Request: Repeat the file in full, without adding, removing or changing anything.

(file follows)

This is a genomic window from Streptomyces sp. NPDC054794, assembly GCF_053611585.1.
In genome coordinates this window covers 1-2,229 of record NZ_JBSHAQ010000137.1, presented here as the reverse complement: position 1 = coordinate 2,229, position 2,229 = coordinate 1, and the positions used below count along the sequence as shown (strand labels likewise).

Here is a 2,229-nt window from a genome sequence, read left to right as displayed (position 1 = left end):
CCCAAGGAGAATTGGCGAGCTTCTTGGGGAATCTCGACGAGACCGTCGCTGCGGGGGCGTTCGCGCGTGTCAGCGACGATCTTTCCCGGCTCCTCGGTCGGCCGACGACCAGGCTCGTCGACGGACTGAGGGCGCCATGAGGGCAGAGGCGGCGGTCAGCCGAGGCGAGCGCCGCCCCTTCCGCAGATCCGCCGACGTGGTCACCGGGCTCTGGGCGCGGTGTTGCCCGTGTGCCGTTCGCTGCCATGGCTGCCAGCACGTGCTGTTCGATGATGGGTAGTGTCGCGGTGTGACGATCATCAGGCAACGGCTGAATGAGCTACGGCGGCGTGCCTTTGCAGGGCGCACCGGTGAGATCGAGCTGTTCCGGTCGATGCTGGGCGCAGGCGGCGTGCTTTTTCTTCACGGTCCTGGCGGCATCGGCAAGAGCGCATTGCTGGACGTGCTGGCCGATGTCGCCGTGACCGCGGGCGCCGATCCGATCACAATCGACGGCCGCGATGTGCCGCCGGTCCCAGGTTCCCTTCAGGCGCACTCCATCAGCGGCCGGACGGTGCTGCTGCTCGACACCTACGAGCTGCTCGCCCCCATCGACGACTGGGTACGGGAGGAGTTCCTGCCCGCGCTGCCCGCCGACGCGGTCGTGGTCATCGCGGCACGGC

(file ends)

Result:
This is a genomic window from Streptomyces sp. NPDC054794, assembly GCF_053611585.1.
In genome coordinates this window covers 1-2,229 of record NZ_JBSHAQ010000137.1, presented here as the reverse complement: position 1 = coordinate 2,229, position 2,229 = coordinate 1, and the positions used below count along the sequence as shown (strand labels likewise).

Here is a 2,229-nt window from a genome sequence, read left to right as displayed (position 1 = left end):
CCCAAGGAGAATTGGCGAGCTTCTTGGGGAATCTCGACGAGACCGTCGCTGCGGGGGCGTTCGCGCGTGTCAGCGACGATCTTTCCCGGCTCCTCGGTCGGCCGACGACCAGGCTCGTCGACGGACTGAGGGCGCCATGAGGGCAGAGGCGGCGGTCAGCCGAGGCGAGCGCCGCCCCTTCCGCAGATCCGCCGACGTGGTCACCGGGCTCTGGGCGCGGTGTTGCCCGTGTGCCGTTCGCTGCCATGGCTGCCAGCACGTGCTGTTCGATGATGGGTAGTGTCGCGGTGTGACGATCATCAGGCAACGGCTGAATGAGCTACGGCGGCGTGCCTTTGCAGGGCGCACCGGTGAGATCGAGCTGTTCCGGTCGATGCTGGGCGCAGGCGGCGTGCTTTTTCTTCACGGTCCTGGCGGCATCGGCAAGAGCGCATTGCTGGACGTGCTGGCCGATGTCGCCGTGACCGCGGGCGCCGATCCGATCACAATCGACGGCCGCGATGTGCCGCCGGTCCCAGGTTCCCTTCAGGCGCACTCCATCAGCGGCCGGACGGTGCTGCTGCTCGACACCTACGAGCTGCTCGCCCCCATCGACGACTGGGTACGGGAGGAGTTCCTGCCCGCGCTGCCCGCCGACGCGGTCGTGGTCATCGCGGCACGGC